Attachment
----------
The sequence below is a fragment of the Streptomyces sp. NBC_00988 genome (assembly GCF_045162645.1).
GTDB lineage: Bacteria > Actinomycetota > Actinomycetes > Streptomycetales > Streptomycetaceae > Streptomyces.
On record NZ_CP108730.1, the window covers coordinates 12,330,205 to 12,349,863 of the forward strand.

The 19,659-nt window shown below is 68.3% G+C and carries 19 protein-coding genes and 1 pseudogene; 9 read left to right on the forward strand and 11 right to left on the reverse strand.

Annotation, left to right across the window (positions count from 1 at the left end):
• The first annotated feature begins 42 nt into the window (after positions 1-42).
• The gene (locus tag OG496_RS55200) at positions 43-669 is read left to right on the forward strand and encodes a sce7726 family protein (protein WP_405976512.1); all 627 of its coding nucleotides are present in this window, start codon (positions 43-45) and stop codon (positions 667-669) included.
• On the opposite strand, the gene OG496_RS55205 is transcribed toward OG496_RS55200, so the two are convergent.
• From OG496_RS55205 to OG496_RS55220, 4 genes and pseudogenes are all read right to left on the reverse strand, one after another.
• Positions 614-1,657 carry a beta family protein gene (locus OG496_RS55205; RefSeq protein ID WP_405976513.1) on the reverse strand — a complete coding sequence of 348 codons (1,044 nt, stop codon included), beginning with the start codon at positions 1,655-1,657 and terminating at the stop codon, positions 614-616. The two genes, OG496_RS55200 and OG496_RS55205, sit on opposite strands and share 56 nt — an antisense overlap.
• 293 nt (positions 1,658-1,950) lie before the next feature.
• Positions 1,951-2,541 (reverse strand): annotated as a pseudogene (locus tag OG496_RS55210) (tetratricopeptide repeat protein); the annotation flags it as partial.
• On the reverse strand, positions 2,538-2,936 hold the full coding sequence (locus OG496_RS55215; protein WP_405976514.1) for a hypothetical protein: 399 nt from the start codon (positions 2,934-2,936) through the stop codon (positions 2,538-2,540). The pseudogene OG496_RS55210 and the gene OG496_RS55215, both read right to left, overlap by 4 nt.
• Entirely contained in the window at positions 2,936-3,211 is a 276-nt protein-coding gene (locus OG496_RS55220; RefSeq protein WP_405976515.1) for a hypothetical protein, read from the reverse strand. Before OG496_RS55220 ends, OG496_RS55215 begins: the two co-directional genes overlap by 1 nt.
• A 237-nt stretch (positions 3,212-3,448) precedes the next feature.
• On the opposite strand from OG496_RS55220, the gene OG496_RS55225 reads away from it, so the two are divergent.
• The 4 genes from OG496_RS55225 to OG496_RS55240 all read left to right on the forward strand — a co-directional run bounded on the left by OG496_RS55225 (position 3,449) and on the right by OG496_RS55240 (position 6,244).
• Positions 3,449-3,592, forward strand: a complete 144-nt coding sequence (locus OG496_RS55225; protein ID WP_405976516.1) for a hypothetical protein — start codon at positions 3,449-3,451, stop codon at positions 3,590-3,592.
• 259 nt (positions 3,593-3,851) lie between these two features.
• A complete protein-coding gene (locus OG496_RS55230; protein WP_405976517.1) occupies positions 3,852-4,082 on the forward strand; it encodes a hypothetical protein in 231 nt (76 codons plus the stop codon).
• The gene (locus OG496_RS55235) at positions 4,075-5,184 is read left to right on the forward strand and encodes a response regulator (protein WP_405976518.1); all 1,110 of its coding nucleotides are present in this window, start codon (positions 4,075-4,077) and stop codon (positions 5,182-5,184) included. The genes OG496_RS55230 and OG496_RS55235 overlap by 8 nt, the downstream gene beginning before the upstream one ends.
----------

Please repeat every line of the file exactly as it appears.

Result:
The sequence below is a fragment of the Streptomyces sp. NBC_00988 genome (assembly GCF_045162645.1).
GTDB lineage: Bacteria > Actinomycetota > Actinomycetes > Streptomycetales > Streptomycetaceae > Streptomyces.
On record NZ_CP108730.1, the window covers coordinates 12,330,205 to 12,349,863 of the forward strand.

The 19,659-nt window shown below is 68.3% G+C and carries 19 protein-coding genes and 1 pseudogene; 9 read left to right on the forward strand and 11 right to left on the reverse strand.

Annotation, left to right across the window (positions count from 1 at the left end):
• The first annotated feature begins 42 nt into the window (after positions 1-42).
• The gene (locus tag OG496_RS55200) at positions 43-669 is read left to right on the forward strand and encodes a sce7726 family protein (protein WP_405976512.1); all 627 of its coding nucleotides are present in this window, start codon (positions 43-45) and stop codon (positions 667-669) included.
• On the opposite strand, the gene OG496_RS55205 is transcribed toward OG496_RS55200, so the two are convergent.
• From OG496_RS55205 to OG496_RS55220, 4 genes and pseudogenes are all read right to left on the reverse strand, one after another.
• Positions 614-1,657 carry a beta family protein gene (locus OG496_RS55205; RefSeq protein ID WP_405976513.1) on the reverse strand — a complete coding sequence of 348 codons (1,044 nt, stop codon included), beginning with the start codon at positions 1,655-1,657 and terminating at the stop codon, positions 614-616. The two genes, OG496_RS55200 and OG496_RS55205, sit on opposite strands and share 56 nt — an antisense overlap.
• 293 nt (positions 1,658-1,950) lie before the next feature.
• Positions 1,951-2,541 (reverse strand): annotated as a pseudogene (locus tag OG496_RS55210) (tetratricopeptide repeat protein); the annotation flags it as partial.
• On the reverse strand, positions 2,538-2,936 hold the full coding sequence (locus OG496_RS55215; protein WP_405976514.1) for a hypothetical protein: 399 nt from the start codon (positions 2,934-2,936) through the stop codon (positions 2,538-2,540). The pseudogene OG496_RS55210 and the gene OG496_RS55215, both read right to left, overlap by 4 nt.
• Entirely contained in the window at positions 2,936-3,211 is a 276-nt protein-coding gene (locus OG496_RS55220; RefSeq protein WP_405976515.1) for a hypothetical protein, read from the reverse strand. Before OG496_RS55220 ends, OG496_RS55215 begins: the two co-directional genes overlap by 1 nt.
• A 237-nt stretch (positions 3,212-3,448) precedes the next feature.
• On the opposite strand from OG496_RS55220, the gene OG496_RS55225 reads away from it, so the two are divergent.
• The 4 genes from OG496_RS55225 to OG496_RS55240 all read left to right on the forward strand — a co-directional run bounded on the left by OG496_RS55225 (position 3,449) and on the right by OG496_RS55240 (position 6,244).
• Positions 3,449-3,592, forward strand: a complete 144-nt coding sequence (locus OG496_RS55225; protein ID WP_405976516.1) for a hypothetical protein — start codon at positions 3,449-3,451, stop codon at positions 3,590-3,592.
• 259 nt (positions 3,593-3,851) lie between these two features.
• A complete protein-coding gene (locus OG496_RS55230; protein WP_405976517.1) occupies positions 3,852-4,082 on the forward strand; it encodes a hypothetical protein in 231 nt (76 codons plus the stop codon).
• The gene (locus OG496_RS55235) at positions 4,075-5,184 is read left to right on the forward strand and encodes a response regulator (protein WP_405976518.1); all 1,110 of its coding nucleotides are present in this window, start codon (positions 4,075-4,077) and stop codon (positions 5,182-5,184) included. The genes OG496_RS55230 and OG496_RS55235 overlap by 8 nt, the downstream gene beginning before the upstream one ends.